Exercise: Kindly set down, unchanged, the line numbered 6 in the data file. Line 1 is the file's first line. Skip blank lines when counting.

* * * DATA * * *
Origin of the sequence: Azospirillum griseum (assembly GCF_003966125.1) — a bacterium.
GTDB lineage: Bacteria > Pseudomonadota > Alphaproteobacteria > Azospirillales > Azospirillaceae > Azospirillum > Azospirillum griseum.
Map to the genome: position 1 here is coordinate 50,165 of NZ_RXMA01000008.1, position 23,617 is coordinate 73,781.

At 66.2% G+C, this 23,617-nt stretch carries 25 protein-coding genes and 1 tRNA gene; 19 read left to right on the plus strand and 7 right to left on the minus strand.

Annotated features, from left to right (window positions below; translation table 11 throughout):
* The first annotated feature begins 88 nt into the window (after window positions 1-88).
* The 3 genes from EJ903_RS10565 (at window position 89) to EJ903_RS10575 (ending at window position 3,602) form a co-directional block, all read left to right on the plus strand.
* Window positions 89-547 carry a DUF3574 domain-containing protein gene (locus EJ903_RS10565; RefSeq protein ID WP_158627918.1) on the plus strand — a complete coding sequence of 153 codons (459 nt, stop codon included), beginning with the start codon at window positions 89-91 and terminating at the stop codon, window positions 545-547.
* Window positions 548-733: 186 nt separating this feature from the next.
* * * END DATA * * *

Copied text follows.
* The first annotated feature begins 88 nt into the window (after window positions 1-88).